Dan Trombly 10.23am
The pressure has increased for more forceful intervention in Syria. Despite the presence of international observers, the Assad regime refuses to adhere to a ceasefire demanded by the UN.
Whether it involves arming the rebels or a repeat of the NATO intervention in Bosnia in 1995, the ongoing strife in the country calls for further action, and US Senate Foreign Relations Committee chairman John Kerry recently urged consideration of both options. Yet despite the frustration of diplomatic efforts, military options seem bleak.
Those who argue that past success in Bosnia could be replicated in Syria both ignore the history of the Bosnian war and its differences with the current conflict. The UN’s attempts to create “safe zones” resulted in the horrific massacres of Srebrenica and elsewhere. The Bosnian war was ultimately won when the numerically superior combined force of Croatian and Bosnian troops launched ground offensives, not when NATO began air strikes.
Similar attempts to implement “safe zones” in Iraq following the first Gulf War required the threat of ground assault in the south of the country, and the tactic failed frequently in the north, such as at Irbil in 1996. Even after the Desert Fox bombing campaign, forces withdrew once a Baghdad supporting faction secured that area. Notably, Saddam Hussein’s rule was not ended until troops fought their way to the capital in 2003, despite “safe zones” having been declared alongside frequent US air patrols and strikes.
In Syria, as in Bosnia and Iraq, neither protection of civilians nor regime change can be assured without superiority on the ground. Even air strikes would require a bombing campaign larger than in Iraq in 2003.
And enormous obstacles stand in the way of arming the Syrian rebels. In Bosnia, for instance, it was Croatia’s invasion that brought about a Serb defeat, not Bosnian forces. In Syria, without a ground invasion of tens (or hundreds) of thousands of troops - from Turkey, the Arab states, or the West - Syria’s rebels will remain woefully outmatched in conventional capabilities. Indeed, Turkey rarely conducts cross-border raids against PKK terrorists without several thousand soldiers.
The Syrian rebels need artillery batteries, armour and air support, not just man-portable anti-tank or anti-aircraft weaponry.
Even with Western air support, the rebels would likely continue to use the guerilla tactics befitting the outmatched force that they are, avoiding pitched battles and ceding territory to draw out hostile forces. While these might be effective tactics in a long-term insurgency, they are unlikely to result in regime change or effective protection of civilians in the short-term. Even the maintenance of a safe haven for rebel forces would need to be done outside Syrian territory, rather than in “safe zones”.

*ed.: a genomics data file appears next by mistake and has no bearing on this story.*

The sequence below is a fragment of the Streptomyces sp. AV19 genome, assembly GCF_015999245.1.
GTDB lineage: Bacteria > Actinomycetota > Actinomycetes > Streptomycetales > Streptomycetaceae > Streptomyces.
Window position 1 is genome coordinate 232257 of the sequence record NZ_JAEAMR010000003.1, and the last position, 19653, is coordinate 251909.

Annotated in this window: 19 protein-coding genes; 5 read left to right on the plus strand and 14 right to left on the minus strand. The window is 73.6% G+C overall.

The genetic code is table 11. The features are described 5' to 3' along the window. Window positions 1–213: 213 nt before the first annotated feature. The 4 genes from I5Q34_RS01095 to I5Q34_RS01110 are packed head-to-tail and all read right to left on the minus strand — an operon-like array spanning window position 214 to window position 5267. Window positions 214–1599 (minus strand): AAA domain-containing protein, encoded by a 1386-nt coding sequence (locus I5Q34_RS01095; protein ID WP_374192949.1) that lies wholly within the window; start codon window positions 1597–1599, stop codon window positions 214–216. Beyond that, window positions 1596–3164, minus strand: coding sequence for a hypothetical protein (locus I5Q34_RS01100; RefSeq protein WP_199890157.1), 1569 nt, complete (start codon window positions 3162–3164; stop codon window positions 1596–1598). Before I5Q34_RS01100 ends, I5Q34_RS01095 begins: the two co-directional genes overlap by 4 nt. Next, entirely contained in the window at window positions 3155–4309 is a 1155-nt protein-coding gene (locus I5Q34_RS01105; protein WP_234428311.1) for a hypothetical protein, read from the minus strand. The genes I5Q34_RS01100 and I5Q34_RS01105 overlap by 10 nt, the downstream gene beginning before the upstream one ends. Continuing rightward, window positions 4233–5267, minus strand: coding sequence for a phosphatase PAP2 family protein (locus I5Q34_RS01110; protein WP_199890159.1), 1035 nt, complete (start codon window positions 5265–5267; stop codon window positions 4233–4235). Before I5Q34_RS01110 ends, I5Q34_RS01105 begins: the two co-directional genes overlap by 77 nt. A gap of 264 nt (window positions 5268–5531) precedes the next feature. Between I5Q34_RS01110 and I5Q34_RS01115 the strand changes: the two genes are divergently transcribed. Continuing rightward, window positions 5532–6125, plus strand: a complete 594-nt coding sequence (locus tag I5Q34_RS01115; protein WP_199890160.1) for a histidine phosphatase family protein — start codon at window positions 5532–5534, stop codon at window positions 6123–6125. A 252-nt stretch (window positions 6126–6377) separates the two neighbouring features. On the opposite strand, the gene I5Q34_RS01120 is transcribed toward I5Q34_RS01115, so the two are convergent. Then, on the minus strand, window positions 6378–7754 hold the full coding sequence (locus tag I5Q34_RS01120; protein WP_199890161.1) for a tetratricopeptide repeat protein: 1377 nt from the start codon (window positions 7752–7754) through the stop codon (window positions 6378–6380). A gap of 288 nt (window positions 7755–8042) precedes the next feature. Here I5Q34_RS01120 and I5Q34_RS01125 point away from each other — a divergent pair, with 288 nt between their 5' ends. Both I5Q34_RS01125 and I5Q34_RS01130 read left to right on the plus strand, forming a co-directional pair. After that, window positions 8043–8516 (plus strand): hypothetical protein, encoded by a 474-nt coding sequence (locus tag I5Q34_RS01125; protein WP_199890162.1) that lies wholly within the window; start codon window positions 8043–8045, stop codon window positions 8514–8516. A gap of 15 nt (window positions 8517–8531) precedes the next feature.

Simply arming rebel forces is more likely to cause a protracted civil war than a quick victory. The United States and others learned this is Nicaragua, Angola and Afghanistan during the Cold War. But in those cases, there was thought to be some value in attrition, and supporters of proxy groups were relatively indifferent to civilian casualties and the collateral damage of prolonged conflict. In Syria, such outcomes are unjustifiable on humanitarian grounds, nor on strategic aims (seeing Assad depart quickly).
Moreover, an influx of arms leaves lasting consequences. The behaviour of Libyan militias is a case in point.
An authoritarian regime such as Assad’s can hold on until hostile armoured columns roll on Damascus. Therefore the only strategically feasible option for a quick victory in Syria is a full-scale invasion. Yet no Western state is willing to undertake such a mission and a Turkish or Arab effort seems very unlikely.
Ultimately, Syria’s civil war will drag on. In the meantime, Western powers must work with Syria’s neighbours to prevent WMDs and other arms from leaving the country; they must provide aid to refugees that manage to escape Syria; and continue to exercise diplomatic options to the best of their ability.
Unless Western policymakers can convince their own populations and their Middle Eastern allies that an invasion is justifiable, providing military aid or half-hearted intervention can only worsen the consequences of Syria’s conflict - for both that country’s neighbours, and the interests of the West.
Dan Trombly is a student of International Affairs at George Washington University. He blogs at Slouching Towards Columbia.